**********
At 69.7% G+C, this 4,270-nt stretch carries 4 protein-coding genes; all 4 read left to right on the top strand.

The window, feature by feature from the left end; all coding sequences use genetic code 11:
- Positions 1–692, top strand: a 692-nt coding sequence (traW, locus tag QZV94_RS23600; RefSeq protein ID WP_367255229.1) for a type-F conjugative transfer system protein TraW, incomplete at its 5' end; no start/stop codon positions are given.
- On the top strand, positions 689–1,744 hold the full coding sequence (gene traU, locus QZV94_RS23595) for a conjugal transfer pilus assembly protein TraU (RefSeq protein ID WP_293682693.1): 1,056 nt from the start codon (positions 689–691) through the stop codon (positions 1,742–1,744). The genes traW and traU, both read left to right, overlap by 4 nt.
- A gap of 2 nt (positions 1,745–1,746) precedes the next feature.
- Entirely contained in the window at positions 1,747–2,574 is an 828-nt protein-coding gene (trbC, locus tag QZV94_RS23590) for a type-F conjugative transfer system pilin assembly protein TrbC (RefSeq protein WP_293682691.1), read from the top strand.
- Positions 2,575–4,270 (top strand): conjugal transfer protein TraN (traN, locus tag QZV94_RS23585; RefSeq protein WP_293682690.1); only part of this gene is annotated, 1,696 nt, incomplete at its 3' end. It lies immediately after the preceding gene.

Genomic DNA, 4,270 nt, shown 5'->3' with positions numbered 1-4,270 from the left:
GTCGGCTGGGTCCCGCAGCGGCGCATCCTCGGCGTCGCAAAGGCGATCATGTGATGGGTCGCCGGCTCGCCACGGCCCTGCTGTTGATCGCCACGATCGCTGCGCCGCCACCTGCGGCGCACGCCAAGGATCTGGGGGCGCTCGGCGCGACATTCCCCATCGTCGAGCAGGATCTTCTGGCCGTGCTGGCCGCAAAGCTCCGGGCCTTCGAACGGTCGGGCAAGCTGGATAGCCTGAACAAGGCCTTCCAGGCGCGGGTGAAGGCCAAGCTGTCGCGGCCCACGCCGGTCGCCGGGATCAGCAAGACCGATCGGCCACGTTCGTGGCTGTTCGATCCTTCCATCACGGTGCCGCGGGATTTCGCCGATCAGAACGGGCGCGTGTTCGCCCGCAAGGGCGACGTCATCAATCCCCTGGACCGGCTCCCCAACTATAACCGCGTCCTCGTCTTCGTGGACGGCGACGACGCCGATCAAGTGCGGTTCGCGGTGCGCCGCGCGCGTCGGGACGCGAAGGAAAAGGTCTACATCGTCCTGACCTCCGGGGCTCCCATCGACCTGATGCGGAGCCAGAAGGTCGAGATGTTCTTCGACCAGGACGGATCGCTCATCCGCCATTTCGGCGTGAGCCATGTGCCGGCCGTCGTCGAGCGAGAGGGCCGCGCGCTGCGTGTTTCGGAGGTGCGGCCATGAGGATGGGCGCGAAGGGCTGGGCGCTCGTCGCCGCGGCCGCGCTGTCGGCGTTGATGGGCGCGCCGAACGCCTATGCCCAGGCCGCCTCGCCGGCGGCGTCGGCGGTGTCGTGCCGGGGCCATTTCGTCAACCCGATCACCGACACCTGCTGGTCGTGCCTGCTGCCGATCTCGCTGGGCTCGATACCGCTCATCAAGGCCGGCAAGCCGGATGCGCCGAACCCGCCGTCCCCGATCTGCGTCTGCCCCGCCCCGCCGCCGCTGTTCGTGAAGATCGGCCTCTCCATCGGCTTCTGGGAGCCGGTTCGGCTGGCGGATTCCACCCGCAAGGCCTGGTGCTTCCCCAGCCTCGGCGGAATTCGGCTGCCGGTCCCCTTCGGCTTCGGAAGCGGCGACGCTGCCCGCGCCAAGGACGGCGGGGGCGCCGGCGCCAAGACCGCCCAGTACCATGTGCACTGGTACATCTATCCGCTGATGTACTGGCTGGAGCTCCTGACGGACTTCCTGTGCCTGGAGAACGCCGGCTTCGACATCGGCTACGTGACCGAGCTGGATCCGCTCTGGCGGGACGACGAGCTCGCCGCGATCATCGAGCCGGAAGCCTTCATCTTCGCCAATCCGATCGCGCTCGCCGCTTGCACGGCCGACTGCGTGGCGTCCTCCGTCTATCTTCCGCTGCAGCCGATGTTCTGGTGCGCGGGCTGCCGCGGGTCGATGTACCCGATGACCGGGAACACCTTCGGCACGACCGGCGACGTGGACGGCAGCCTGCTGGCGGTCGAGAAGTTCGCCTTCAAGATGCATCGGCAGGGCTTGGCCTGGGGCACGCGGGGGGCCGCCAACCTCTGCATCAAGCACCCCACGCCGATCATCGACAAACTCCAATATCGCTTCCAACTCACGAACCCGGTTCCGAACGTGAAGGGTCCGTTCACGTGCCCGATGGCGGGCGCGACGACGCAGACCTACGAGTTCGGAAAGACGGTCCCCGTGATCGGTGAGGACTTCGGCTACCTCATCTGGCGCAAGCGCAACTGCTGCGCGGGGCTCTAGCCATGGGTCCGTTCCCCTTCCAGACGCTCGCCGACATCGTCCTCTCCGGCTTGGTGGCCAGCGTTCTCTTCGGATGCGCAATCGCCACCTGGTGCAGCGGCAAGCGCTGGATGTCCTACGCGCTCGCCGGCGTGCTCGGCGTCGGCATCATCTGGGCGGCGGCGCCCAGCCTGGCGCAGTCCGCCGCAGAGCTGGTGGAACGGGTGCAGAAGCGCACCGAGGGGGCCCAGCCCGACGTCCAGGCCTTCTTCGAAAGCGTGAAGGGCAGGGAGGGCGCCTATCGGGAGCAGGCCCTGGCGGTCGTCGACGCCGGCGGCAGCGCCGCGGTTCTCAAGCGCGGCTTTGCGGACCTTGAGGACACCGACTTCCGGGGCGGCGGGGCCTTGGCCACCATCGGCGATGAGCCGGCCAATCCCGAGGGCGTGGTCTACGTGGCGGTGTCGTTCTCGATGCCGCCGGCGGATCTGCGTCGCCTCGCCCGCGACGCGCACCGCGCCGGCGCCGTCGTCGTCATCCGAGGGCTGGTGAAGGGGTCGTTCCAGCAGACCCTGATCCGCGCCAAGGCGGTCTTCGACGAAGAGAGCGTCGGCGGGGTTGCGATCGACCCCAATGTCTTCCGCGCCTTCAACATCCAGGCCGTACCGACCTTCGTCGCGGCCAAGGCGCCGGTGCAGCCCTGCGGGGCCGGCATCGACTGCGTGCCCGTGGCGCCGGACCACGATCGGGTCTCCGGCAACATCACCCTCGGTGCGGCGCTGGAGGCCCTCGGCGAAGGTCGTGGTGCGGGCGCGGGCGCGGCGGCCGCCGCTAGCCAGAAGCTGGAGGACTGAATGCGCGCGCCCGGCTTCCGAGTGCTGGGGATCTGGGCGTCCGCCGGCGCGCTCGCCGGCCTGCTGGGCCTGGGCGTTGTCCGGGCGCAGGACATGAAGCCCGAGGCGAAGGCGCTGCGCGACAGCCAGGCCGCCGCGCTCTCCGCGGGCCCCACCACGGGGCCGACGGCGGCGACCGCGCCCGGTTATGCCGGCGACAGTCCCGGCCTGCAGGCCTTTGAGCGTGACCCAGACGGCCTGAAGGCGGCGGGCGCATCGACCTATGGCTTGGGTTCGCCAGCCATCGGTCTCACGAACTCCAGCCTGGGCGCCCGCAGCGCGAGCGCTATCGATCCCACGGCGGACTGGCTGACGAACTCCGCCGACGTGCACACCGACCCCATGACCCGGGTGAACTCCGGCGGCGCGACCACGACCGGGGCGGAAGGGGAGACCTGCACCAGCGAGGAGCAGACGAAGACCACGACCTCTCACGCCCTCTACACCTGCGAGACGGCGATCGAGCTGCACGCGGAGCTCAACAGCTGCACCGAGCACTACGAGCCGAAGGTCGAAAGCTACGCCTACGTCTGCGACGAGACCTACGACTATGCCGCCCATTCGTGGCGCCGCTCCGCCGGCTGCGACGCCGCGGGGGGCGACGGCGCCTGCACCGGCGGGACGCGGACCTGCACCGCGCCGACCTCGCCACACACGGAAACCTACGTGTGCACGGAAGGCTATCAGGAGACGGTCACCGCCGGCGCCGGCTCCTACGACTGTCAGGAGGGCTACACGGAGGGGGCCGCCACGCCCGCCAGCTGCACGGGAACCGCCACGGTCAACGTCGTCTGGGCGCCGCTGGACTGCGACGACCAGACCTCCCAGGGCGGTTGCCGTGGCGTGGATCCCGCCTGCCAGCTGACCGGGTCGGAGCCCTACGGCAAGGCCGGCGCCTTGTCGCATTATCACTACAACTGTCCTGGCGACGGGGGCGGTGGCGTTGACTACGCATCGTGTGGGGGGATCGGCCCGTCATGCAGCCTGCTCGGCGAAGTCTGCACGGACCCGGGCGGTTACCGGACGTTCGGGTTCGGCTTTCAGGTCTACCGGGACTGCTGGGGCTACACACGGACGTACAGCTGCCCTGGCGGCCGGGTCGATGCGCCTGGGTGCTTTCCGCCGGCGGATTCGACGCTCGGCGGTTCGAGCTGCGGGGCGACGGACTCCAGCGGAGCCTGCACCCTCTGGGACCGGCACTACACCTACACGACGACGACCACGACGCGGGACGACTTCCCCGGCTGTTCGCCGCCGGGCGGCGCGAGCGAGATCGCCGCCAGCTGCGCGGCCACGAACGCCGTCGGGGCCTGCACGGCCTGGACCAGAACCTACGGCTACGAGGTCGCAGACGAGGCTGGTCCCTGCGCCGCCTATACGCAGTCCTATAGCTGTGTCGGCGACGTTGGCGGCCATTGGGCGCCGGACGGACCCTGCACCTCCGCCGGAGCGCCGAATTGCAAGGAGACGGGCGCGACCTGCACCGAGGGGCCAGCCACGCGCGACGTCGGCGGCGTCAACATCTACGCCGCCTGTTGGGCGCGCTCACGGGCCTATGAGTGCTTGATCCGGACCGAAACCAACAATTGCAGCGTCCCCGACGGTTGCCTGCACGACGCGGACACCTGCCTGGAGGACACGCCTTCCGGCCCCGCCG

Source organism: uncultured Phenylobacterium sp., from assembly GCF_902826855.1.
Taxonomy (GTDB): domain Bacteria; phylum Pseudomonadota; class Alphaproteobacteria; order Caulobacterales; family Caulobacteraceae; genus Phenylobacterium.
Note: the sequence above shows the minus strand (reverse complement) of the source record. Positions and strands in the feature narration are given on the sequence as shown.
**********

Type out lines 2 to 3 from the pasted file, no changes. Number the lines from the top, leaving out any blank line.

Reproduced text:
The window, feature by feature from the left end; all coding sequences use genetic code 11:
- Positions 1–692, top strand: a 692-nt coding sequence (traW, locus tag QZV94_RS23600; RefSeq protein ID WP_367255229.1) for a type-F conjugative transfer system protein TraW, incomplete at its 5' end; no start/stop codon positions are given.